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D. Charles Speer & The Helix - After Hours

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Artist: D. Charles Speer & The Helix

Album: After Hours

Label: Black Dirt

Review date: Jul. 3, 2008

As a constellation in the No Neck Blues Band orbit, one might expect D. Charles Speer to veer toward third-eye expanding rock if not the glorious blended clatter and jolt of Amolvacy or Coach Fingers. Instead Speer and The Helix pound dusty, bar piano joints that re-imagine Lee Hazlewood's cowboy psychedelia into a present day “Ghost Riders in the Sky," – a kitsch-free and wallop of genuine, if not flat-out devastating, country-rock songwriting.

It's no secret Speer is the alias of NNCK's David Shuford, who has already debuted this alter-ego on the once mysterious Sound@One imprint with a 45 and the striking solo Some Forgotten Country LP. Both aligned the compass due south: Dixie dives and cowpoke valleys. For After Hours, Shuford uses his deep voice to build songs upon strains of hillbilly gestures, boogie-woogie, swamp funk and years spent spinning Townes Van Zandt and Al Hopkins records.

‘Forgotten country’ is Shuford’s preferred label. But instead of old-time strings and strained vocals, he opts for amped guitars and groovy swaggers, swollen with tales of gunrunners and spooks that inhale cigarette smoke like oxygen. These characters could very well be the dealers, ex-lovers and friends found in the songs of another downtown Hazlewood crooner, Tim Foljahn. Whereas Foljahn's Two Dollar Guitar often teetered against a black void of minimal melodies and aching slide guitar, Speer gallops on, with a half smirk, each song with a sturdy rhythm that invites quick tempo changes and organ/guitar highlights. It’s the sort of non-country that could be spliced into early ’70s films like Robert Altman’s McCabe & Mrs. Miller or Alejandro Jodorowsky's El Topo and seem wonderfully juxtaposed.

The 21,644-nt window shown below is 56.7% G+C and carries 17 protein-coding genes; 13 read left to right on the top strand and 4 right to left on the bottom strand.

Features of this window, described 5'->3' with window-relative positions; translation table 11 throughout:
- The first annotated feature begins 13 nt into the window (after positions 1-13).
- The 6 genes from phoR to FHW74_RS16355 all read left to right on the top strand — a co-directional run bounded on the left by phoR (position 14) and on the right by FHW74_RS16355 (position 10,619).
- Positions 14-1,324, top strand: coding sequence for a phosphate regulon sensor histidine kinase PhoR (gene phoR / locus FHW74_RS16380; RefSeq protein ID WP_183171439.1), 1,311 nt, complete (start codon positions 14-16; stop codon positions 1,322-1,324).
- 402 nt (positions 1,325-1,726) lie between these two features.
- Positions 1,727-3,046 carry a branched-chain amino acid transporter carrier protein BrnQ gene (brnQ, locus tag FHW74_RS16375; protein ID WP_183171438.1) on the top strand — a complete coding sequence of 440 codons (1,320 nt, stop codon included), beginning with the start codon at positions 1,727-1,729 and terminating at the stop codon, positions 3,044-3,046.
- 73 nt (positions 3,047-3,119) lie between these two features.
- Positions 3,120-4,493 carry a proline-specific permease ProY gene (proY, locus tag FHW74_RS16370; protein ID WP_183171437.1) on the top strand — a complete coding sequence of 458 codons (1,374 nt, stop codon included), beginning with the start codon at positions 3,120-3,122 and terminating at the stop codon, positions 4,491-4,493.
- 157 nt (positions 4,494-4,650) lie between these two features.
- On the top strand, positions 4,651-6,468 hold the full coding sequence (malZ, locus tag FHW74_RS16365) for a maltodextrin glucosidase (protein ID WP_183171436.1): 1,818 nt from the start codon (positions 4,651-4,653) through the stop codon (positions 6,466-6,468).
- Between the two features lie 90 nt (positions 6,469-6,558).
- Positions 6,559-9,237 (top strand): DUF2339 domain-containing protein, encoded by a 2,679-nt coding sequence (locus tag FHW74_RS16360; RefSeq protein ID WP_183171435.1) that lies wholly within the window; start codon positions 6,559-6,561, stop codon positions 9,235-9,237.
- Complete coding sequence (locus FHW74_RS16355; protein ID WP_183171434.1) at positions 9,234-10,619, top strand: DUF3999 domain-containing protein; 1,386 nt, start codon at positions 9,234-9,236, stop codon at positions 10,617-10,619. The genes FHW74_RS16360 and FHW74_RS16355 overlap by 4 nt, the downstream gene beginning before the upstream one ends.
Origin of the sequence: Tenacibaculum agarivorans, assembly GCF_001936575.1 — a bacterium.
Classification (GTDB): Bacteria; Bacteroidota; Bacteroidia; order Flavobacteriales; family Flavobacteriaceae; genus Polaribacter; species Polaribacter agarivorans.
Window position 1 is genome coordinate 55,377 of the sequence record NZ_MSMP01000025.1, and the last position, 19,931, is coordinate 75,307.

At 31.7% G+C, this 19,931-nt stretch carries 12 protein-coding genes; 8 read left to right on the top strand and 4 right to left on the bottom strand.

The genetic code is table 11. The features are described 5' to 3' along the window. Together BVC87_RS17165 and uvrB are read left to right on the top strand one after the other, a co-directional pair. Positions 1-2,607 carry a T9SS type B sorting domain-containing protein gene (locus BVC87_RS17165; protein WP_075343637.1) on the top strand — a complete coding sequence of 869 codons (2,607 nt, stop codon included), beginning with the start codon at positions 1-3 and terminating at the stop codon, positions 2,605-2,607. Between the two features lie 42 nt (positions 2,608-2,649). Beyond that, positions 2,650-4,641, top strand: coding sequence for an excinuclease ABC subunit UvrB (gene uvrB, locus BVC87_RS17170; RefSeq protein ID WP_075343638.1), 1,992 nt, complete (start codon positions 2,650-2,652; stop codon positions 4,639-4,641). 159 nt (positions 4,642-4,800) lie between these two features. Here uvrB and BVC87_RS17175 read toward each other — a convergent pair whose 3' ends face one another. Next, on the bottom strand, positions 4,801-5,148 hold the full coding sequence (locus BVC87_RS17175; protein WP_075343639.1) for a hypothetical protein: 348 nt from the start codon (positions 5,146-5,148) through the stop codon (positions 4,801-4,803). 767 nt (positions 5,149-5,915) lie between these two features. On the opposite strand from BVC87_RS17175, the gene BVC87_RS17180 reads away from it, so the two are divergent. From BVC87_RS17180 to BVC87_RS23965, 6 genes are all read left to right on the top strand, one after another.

The dozen tracks on After Hours are towering, touching and aggressively bold. The opening "Fossilized" begins with Shuford narrating a fixer coming to town: “This man came down here from H.H.S. to investigate that fucked up mess called in last night.” It’s just the first volley in a series of dramatic touches that turn these tunes into tales. In "Single Again," Shuford’s out checking the bars while his ex-lady is driving around with the new fella sporting a black mustache. "Sit Right There" showcases Shuford’s raga-style bouzouki and releases the psychedelic tension that simmers below all of his songs.

Mr. Speer and his Helix successfully resurrect a dead-end genre on After Hours and, in the process, conjure up one of 2008’s summertime essentials. This should be blasted by Professional Porch Sitters across the midwest and dive bars up and down each coast.

By Eric Weddle

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